Spring 2017 not offered
This course will examine exemplary filmic interpretations of five Shakespeare plays with the aim of exploring Shakespeare as a site of cultural production--as one of the places where our society's understanding of itself is worked out and, at times, fought out. Lectures and class discussions will focus on the particular problems and questions raised by the Shakespeare film as a genre: How do these films negotiate between theatrical and cinematic conventions, between text and image, between the historical past and the concerns of the present? To unravel such negotiations demands attentiveness to both sides of these equations. The course thus requires students to spend time reading both the filmic and literary texts closely, attending both to their formal attributes and to the specific contexts in which they were produced. While no prior study of Shakespeare is requisite, students may want to familiarize themselves with the plays we will study beforehand, since a great deal of time will be devoted to analyzing films.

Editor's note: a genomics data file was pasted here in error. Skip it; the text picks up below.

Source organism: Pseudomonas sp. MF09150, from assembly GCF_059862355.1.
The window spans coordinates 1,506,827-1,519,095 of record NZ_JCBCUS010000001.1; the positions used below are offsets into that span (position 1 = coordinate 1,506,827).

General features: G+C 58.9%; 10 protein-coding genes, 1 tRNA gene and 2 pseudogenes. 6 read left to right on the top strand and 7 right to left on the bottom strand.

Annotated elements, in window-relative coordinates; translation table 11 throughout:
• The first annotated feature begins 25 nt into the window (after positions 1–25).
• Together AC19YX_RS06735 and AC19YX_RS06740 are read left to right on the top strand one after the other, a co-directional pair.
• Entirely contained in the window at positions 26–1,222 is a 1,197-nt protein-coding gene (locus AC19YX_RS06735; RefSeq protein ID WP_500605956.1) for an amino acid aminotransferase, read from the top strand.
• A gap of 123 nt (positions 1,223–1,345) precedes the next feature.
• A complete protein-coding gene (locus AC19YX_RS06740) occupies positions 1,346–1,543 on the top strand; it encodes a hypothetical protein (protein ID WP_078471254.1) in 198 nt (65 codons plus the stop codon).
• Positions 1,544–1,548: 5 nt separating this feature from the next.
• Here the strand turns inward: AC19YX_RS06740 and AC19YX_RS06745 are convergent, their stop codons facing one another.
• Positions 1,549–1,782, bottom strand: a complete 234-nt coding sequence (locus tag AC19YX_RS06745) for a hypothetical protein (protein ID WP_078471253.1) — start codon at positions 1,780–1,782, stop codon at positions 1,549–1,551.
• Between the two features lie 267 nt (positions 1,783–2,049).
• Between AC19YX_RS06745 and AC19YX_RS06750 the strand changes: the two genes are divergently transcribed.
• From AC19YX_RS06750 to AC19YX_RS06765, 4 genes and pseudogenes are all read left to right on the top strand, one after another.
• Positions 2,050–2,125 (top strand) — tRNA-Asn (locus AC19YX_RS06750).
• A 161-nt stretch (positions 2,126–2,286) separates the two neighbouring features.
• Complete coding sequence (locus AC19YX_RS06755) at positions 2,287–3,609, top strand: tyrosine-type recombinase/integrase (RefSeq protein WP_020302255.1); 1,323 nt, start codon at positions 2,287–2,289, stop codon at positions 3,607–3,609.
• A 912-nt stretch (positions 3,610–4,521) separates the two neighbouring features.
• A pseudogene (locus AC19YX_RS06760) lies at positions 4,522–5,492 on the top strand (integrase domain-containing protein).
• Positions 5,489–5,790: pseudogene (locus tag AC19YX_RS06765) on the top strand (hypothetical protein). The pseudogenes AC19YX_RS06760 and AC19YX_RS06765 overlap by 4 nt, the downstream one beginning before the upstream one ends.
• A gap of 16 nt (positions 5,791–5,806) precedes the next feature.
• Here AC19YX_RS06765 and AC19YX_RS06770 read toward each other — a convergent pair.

||Gen Ed Area Dept:
|Course Format: Lecture / Discussion||Grading Mode: Graded|
||Fulfills a Major Requirement for: (FILM-MN)
|Additional Requirements and/or Comments: |
This course fulfills the Literary History I requirement and contributes to the British Lit and Theory & Literary Forms concentrations of the English major.
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